I know this is more of a failover issue but surely I need active routes to the target subnets for load balancing to work?

    Eytanes, did you come across this problem?  Does your routing table show active routes to the same destination subnets on both ovpnc's?

  • Ok, after a little more tweaking tonight, I now have traffic (pings with a large packet size) successfully load balacing across both WAN's  :)

    Thanks to Eytanes for all the advice, i'm using the gateway group on LAN side rules.

    Unfortunately, I have the same problem as you now  :(  If I down the WAN that is currently associated with the active OVPN route (in the routing table) then failover doesn't work.  I think OSPF, combined with the gateway group may get around this though?  I'll wait for one of the experts to chime in with their opinion  :-\

  • The issue is that you can't have duplicate routes. I'm pretty sure the route is only used for the return traffic (ACKs…) and the gateway group is used for everything else. I'm still not 100%.
    OSPF might solve the failover issue but it would be better to bypass the routeing table altogether and just send the return traffic back the way it came or via the gateway group/firewall rule.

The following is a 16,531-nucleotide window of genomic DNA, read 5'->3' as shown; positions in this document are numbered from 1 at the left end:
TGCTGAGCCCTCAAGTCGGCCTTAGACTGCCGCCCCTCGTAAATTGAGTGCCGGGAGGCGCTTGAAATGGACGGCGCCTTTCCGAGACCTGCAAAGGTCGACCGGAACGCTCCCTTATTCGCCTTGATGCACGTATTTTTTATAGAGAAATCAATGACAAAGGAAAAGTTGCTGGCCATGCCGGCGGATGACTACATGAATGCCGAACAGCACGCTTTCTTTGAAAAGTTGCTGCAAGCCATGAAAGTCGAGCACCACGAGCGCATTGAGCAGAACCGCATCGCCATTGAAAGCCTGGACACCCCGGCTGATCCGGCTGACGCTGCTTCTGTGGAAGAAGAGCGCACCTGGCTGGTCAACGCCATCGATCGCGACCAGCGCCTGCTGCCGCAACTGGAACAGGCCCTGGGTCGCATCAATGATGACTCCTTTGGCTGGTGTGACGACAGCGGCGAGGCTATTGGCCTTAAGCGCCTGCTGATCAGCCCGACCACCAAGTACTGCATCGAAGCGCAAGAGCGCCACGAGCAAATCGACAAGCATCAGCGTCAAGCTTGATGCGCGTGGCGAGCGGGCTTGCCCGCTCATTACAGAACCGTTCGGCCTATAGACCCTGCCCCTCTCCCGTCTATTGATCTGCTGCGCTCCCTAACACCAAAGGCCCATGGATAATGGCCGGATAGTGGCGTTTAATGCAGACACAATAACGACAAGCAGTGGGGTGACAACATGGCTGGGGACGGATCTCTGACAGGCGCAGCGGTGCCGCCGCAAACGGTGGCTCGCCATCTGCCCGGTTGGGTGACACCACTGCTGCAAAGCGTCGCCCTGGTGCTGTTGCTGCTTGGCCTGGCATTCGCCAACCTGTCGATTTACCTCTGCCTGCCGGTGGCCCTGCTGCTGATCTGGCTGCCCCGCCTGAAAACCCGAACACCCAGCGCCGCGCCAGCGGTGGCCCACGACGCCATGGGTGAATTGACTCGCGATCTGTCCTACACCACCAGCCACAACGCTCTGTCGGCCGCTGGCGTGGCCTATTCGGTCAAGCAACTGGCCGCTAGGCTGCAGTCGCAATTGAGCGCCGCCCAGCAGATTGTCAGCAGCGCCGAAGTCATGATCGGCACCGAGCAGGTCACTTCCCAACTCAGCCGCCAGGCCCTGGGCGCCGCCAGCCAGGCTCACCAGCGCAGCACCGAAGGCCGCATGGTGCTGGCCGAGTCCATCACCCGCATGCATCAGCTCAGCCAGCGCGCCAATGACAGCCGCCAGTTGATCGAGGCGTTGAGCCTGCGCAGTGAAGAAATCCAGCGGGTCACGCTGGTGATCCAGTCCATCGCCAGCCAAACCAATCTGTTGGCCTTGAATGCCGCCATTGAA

Let me know if OSPF works well for this issue.

  • From the Peplink webpage this bullet

    "  Number of peer Peplink devices you can connect using Peplink proprietary Site-to-Site VPN Bonding. "

    would seem to indicate they have a way to bond a single VPN over multiple connections. You would need one of their devices on each end though Im sure and if I read that correctly…

    Would be a neat feature to have...

    Companies such as offer bonded connections over multiple connection types so we know they are probably using this or a like method.

  • Rebel Alliance Developer Netgate

    As I've mentioned before we've looked into this but haven't nailed down a good method yet. The most likely way is to nail up  one tunnel per WAN and then run a PPP protocol on top bonded with MLPPP.

    It might be possible on FreeBSD 9.x with ECMP also but bonded ppp links would would regardless. At one point we had a company interested in funding it, not sure if that's still going to happen or not.

  • 1. The portabella boxes from Mushroom networks make a bonded VPN across multiple WANs back to their own network and use that, so your connections use bandwidth from all WANs but appear as a single IP address due to the way the bonding operates. But you run all of your traffic through their network, it doesn't use your WANs directly.

    I missed that part of your first post here Jim, (thought it was part of your sig)..

    Perhaps a bounty would be in order, if not just to gauge interest…

    At least the OP has some things to help him get going and hopefully can make it work.  I always tell anyone to never discount that a local ISP somewhere will get into supporting MLPPP if they only know a little more about it...  You may have to call several but can't hurt to try.